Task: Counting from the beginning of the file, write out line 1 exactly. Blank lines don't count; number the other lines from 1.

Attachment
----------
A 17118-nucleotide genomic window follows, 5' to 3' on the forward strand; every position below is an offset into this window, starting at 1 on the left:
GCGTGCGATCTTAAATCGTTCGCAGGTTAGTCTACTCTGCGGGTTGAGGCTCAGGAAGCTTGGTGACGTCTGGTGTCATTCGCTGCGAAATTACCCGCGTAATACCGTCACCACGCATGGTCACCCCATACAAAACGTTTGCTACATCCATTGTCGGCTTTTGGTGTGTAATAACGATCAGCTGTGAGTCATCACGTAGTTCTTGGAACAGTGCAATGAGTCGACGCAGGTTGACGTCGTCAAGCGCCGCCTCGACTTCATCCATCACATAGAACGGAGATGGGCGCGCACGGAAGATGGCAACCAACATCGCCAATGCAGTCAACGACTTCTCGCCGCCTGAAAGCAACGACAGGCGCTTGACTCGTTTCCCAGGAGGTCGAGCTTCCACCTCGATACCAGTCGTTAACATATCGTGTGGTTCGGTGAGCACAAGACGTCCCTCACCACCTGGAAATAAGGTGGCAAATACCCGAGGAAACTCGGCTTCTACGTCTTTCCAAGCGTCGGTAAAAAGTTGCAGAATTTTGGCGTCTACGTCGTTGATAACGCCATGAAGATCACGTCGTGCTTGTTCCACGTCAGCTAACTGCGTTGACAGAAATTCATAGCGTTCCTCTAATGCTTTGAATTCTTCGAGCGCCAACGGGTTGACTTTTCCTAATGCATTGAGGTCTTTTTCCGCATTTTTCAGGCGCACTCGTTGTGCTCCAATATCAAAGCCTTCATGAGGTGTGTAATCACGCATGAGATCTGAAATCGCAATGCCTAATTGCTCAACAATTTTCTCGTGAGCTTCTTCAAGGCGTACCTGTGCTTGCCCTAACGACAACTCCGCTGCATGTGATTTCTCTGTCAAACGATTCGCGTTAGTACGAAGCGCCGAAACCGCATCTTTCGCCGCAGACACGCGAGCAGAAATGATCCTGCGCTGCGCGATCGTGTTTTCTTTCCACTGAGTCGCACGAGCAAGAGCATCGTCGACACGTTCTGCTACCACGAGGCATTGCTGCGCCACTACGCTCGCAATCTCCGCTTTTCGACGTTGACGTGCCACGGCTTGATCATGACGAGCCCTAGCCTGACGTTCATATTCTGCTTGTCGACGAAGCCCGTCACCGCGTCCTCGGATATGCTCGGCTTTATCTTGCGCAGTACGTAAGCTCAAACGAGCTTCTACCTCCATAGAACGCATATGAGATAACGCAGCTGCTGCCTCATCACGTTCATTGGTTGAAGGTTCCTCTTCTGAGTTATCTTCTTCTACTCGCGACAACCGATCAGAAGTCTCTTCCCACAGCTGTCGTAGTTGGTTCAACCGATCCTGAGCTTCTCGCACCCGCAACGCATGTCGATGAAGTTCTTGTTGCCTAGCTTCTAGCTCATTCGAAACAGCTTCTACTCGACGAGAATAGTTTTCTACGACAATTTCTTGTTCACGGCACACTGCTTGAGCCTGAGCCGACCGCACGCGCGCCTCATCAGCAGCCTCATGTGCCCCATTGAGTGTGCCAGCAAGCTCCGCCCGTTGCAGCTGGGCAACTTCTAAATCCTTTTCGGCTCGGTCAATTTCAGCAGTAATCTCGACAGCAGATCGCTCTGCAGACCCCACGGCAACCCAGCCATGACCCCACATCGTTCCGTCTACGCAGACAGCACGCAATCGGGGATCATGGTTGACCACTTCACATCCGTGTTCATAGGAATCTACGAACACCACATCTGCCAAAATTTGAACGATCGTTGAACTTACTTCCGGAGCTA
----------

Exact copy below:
A 17118-nucleotide genomic window follows, 5' to 3' on the forward strand; every position below is an offset into this window, starting at 1 on the left: